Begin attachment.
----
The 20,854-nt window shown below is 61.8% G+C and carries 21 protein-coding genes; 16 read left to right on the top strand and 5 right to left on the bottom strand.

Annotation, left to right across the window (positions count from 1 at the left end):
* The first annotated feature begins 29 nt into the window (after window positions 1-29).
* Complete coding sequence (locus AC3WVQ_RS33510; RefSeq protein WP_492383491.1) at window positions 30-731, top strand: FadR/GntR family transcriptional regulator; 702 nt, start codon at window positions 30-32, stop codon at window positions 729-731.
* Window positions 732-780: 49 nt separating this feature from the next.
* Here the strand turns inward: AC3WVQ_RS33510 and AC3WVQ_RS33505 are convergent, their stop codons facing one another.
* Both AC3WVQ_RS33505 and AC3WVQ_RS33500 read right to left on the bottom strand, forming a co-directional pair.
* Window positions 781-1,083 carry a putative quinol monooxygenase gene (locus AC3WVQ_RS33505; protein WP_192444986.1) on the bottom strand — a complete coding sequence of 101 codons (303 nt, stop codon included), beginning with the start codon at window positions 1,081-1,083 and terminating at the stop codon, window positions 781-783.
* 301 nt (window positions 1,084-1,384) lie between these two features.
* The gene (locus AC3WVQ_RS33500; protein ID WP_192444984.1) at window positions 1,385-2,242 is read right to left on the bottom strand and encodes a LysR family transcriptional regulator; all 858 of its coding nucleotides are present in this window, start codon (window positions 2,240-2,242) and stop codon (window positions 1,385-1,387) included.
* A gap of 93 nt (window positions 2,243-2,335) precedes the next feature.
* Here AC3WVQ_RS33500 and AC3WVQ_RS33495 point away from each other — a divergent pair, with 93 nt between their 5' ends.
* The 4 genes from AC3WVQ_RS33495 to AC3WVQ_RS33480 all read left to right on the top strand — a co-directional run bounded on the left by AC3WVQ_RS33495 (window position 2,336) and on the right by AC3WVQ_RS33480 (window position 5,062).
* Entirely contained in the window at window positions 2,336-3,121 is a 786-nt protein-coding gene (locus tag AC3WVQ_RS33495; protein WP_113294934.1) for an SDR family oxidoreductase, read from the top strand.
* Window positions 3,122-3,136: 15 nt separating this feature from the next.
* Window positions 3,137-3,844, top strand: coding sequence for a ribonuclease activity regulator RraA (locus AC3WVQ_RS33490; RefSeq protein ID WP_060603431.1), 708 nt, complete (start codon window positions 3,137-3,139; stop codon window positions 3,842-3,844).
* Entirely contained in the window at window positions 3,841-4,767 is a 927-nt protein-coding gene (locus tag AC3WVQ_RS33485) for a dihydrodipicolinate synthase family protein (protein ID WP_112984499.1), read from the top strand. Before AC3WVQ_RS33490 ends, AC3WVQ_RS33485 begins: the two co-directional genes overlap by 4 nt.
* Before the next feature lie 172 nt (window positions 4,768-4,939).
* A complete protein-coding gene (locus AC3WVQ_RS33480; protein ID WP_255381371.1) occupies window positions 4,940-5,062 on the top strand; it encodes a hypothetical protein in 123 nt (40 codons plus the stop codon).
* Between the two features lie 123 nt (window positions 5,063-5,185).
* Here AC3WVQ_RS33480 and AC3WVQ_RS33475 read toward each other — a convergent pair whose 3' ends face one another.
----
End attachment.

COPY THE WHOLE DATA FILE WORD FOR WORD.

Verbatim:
The 20,854-nt window shown below is 61.8% G+C and carries 21 protein-coding genes; 16 read left to right on the top strand and 5 right to left on the bottom strand.

Annotation, left to right across the window (positions count from 1 at the left end):
* The first annotated feature begins 29 nt into the window (after window positions 1-29).
* Complete coding sequence (locus AC3WVQ_RS33510; RefSeq protein WP_492383491.1) at window positions 30-731, top strand: FadR/GntR family transcriptional regulator; 702 nt, start codon at window positions 30-32, stop codon at window positions 729-731.
* Window positions 732-780: 49 nt separating this feature from the next.
* Here the strand turns inward: AC3WVQ_RS33510 and AC3WVQ_RS33505 are convergent, their stop codons facing one another.
* Both AC3WVQ_RS33505 and AC3WVQ_RS33500 read right to left on the bottom strand, forming a co-directional pair.
* Window positions 781-1,083 carry a putative quinol monooxygenase gene (locus AC3WVQ_RS33505; protein WP_192444986.1) on the bottom strand — a complete coding sequence of 101 codons (303 nt, stop codon included), beginning with the start codon at window positions 1,081-1,083 and terminating at the stop codon, window positions 781-783.
* 301 nt (window positions 1,084-1,384) lie between these two features.
* The gene (locus AC3WVQ_RS33500; protein ID WP_192444984.1) at window positions 1,385-2,242 is read right to left on the bottom strand and encodes a LysR family transcriptional regulator; all 858 of its coding nucleotides are present in this window, start codon (window positions 2,240-2,242) and stop codon (window positions 1,385-1,387) included.
* A gap of 93 nt (window positions 2,243-2,335) precedes the next feature.
* Here AC3WVQ_RS33500 and AC3WVQ_RS33495 point away from each other — a divergent pair, with 93 nt between their 5' ends.
* The 4 genes from AC3WVQ_RS33495 to AC3WVQ_RS33480 all read left to right on the top strand — a co-directional run bounded on the left by AC3WVQ_RS33495 (window position 2,336) and on the right by AC3WVQ_RS33480 (window position 5,062).
* Entirely contained in the window at window positions 2,336-3,121 is a 786-nt protein-coding gene (locus tag AC3WVQ_RS33495; protein WP_113294934.1) for an SDR family oxidoreductase, read from the top strand.
* Window positions 3,122-3,136: 15 nt separating this feature from the next.
* Window positions 3,137-3,844, top strand: coding sequence for a ribonuclease activity regulator RraA (locus AC3WVQ_RS33490; RefSeq protein ID WP_060603431.1), 708 nt, complete (start codon window positions 3,137-3,139; stop codon window positions 3,842-3,844).
* Entirely contained in the window at window positions 3,841-4,767 is a 927-nt protein-coding gene (locus tag AC3WVQ_RS33485) for a dihydrodipicolinate synthase family protein (protein ID WP_112984499.1), read from the top strand. Before AC3WVQ_RS33490 ends, AC3WVQ_RS33485 begins: the two co-directional genes overlap by 4 nt.
* Before the next feature lie 172 nt (window positions 4,768-4,939).
* A complete protein-coding gene (locus AC3WVQ_RS33480; protein ID WP_255381371.1) occupies window positions 4,940-5,062 on the top strand; it encodes a hypothetical protein in 123 nt (40 codons plus the stop codon).
* Between the two features lie 123 nt (window positions 5,063-5,185).
* Here AC3WVQ_RS33480 and AC3WVQ_RS33475 read toward each other — a convergent pair whose 3' ends face one another.